Jared Bynum also had 14 points for Providence (12-1, 2-0 Big East), which is off to its best start since opening 2015-16 by winning 14 of its first 15 games.

Alexis Yetna had 13 points and 11 rebounds for the Pirates (9-2, 0-1). Bryce Aiken scored 11 points, and Jared Rhoden and Tray Jackson each had 10.

Providence led by nine points at halftime and pushed it to 40-27 on Al Durham’s steal and breakaway jam in the opening minute of the second half.

Seton Hall closed within 57-50 with just under six minutes left on Yetna’s put-back before Providence pushed it back to double digits.

Yetna’s layup cut it to 66-63 with 17.3 seconds left, but Durham hit two free throws.

Seeing their first action since beating then-No. 20 Connecticut on the road 11 days ago, the Friars rode the hot 3-point shooting of Horchler to a 36-27 halftime edge.

“The virus is spiking and changing sports every day,” Cooley said. “I’m just glad we were able to play. We beat an undermanned, very talented team.”

Neither team held more than a one-possession lead until Horchler connected from beyond the arc on three straight possessions in just under two minutes during a 15-0 spree that pushed Providence ahead 34-22.

“That’s something we practice every day – step-in 3s,” Bynum said.


Seton Hall: The Pirates’ season had been derailed by COVID-19 before Wednesday, so it’ll be interesting to see if they can regain the form that led to them climbing in the AP Top 25 before three games were canceled. … The school announced before the game that reserve guard Jahari Long had surgery on his right knee on Dec. 20 and will miss the remainder of the season.

Providence: If experience means anything, the Friars could be in for a strong season. They have a ton of it and some well-balanced scoring, too. Their starting lineup consists of four graduate students and a senior. Three of the starters are averaging double figures and a fourth came in at 9.9 points per game.

“We’ve got a veteran group, you demand excellence, you hold them accountable,” Cooley said. “When you’ve got an older group, you expect to win. You come into the game and give the guys a game plan, which they follow and you expect to win. You’re expecting to win when you have an older group like this.”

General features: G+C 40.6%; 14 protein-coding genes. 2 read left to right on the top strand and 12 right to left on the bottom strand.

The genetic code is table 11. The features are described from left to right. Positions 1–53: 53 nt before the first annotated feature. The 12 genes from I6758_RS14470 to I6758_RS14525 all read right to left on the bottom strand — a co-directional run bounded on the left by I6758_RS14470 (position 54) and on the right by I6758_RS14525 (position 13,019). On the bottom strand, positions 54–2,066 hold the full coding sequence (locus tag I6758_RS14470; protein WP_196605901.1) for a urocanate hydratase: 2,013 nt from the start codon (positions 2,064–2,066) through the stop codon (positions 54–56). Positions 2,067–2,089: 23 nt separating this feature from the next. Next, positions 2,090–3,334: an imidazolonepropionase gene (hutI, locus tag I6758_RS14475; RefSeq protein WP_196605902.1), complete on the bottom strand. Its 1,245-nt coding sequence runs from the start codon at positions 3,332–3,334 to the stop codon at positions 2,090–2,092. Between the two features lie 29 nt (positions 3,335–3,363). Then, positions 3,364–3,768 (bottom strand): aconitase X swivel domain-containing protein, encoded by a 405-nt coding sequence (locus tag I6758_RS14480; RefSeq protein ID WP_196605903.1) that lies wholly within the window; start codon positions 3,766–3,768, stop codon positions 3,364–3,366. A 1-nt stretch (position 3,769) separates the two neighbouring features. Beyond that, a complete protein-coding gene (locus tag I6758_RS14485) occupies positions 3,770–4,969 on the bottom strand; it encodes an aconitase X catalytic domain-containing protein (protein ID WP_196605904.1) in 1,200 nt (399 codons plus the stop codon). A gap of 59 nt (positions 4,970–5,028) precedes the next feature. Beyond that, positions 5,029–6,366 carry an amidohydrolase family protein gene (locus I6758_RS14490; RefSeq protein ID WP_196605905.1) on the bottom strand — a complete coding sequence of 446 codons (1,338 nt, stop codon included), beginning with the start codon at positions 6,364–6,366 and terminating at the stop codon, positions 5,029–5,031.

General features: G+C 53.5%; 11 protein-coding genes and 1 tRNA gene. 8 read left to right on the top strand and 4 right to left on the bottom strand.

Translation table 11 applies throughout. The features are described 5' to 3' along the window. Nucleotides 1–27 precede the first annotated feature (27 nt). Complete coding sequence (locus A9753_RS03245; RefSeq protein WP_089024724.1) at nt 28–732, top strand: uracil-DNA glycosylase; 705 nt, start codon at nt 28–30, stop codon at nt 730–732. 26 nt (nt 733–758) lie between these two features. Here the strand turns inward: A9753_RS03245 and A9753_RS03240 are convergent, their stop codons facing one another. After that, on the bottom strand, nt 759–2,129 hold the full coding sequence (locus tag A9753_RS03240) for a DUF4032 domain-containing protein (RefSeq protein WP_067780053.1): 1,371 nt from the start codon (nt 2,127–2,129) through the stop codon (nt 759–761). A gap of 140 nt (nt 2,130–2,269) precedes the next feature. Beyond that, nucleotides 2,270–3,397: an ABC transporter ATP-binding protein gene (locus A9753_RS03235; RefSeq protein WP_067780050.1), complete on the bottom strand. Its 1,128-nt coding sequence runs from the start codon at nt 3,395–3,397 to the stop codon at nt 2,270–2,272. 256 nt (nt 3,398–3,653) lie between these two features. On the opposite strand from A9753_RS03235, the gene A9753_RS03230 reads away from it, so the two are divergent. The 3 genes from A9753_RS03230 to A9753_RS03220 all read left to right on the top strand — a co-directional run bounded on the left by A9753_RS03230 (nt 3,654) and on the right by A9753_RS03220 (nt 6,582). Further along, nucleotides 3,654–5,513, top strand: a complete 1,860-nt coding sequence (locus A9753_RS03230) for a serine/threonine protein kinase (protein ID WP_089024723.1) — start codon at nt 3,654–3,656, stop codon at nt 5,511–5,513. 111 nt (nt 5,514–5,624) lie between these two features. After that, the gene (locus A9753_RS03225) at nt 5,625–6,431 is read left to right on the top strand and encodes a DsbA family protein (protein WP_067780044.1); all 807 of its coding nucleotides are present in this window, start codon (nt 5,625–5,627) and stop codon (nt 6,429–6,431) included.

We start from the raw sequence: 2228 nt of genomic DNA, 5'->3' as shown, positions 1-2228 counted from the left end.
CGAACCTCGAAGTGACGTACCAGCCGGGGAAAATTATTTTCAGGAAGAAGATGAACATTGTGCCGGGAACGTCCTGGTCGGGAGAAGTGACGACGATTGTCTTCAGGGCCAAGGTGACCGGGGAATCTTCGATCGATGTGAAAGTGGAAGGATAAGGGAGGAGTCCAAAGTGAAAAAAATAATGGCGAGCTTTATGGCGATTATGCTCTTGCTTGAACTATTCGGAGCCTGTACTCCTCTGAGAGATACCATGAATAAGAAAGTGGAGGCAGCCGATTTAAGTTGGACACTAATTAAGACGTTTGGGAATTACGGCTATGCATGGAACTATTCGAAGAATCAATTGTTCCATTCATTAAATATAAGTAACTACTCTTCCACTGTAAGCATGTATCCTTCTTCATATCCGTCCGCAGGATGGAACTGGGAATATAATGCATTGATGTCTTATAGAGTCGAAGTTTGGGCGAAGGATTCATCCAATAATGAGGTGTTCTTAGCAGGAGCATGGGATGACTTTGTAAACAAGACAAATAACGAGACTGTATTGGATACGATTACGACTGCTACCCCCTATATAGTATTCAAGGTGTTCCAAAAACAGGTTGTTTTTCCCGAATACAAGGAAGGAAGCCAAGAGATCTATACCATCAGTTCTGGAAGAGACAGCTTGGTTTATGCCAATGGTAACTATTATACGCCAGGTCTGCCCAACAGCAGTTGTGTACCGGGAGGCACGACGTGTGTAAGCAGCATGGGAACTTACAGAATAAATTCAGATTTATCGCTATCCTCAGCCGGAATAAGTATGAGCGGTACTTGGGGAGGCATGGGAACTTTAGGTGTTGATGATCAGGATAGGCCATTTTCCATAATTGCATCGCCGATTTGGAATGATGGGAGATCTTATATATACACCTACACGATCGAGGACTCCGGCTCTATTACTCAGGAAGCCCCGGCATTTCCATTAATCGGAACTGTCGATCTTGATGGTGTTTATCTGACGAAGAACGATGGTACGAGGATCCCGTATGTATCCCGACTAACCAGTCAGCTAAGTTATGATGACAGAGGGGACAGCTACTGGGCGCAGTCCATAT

Despite having an extremely limited bench on Wednesday, Seton Hall will likely drop a bit in next week’s poll unless the Pirates have a solid showing in their conference home opener on Saturday. Providence almost certainly will climb barring a bad showing over the weekend.


Seton Hall: Hosts No. 21 Villanova on New Year’s Day.

Providence: At DePaul on New Year’s Day.

Schedule shuffling prompted by COVID hits college basketball

Grant Halverson/Stringer

No. 21 Kentucky will now face North Carolina on Saturday in the CBS Sports Classic in Las Vegas after each of their opponents had to drop out due to COVID-19 issues, while No. 16 Seton Hall’s second cancellation in as many days will lead to a forfeit in the Big East Conference standings.

The worsening coronavirus situation in the U.S. forced another schedule scramble across college basketball Friday. The new matchup was announced after fourth-ranked UCLA canceled its game against the Tar Heels. The Bruins have paused team-related activities, and the status of their future games is undetermined. They had called off a home game against Alabama State set for this week.

The other game that was part of the Vegas event, a matchup between No. 15 Ohio State and Kentucky, was canceled because of positive COVID-19 results within the Buckeyes program.

At Seton Hall, the Pirates’ game Monday against St. John’s has been canceled. In a release from the school, that will result in a conference-only forfeit per Big East policy when a team cannot begin or complete a game due to an insufficient number of players.

It will not affect Seton Hall’s overall record and will go down as a “no contest” per NCAA policy.

The announcement came a day after the cancellation of Seton Hall’s Saturday game against Iona at Madison Square Garden.

At least 20 men’s basketball games and 36 women’s basketball games have been canceled or postponed this season due to COVID-19 protocols as of Friday afternoon. It is a number that seems sure to grow as the nation grapples with a surge in coronavirus cases.

Second-ranked Duke announced Friday afternoon that it would play Elon on Saturday after having a second opponent cancel due to COVID-19 concerns.

The Blue Devils were originally slated to play Cleveland State before that program had to cancel and pause team activities. Duke then scheduled Loyola Maryland, only to say that game was off as well due to positive tests within the Greyhounds program.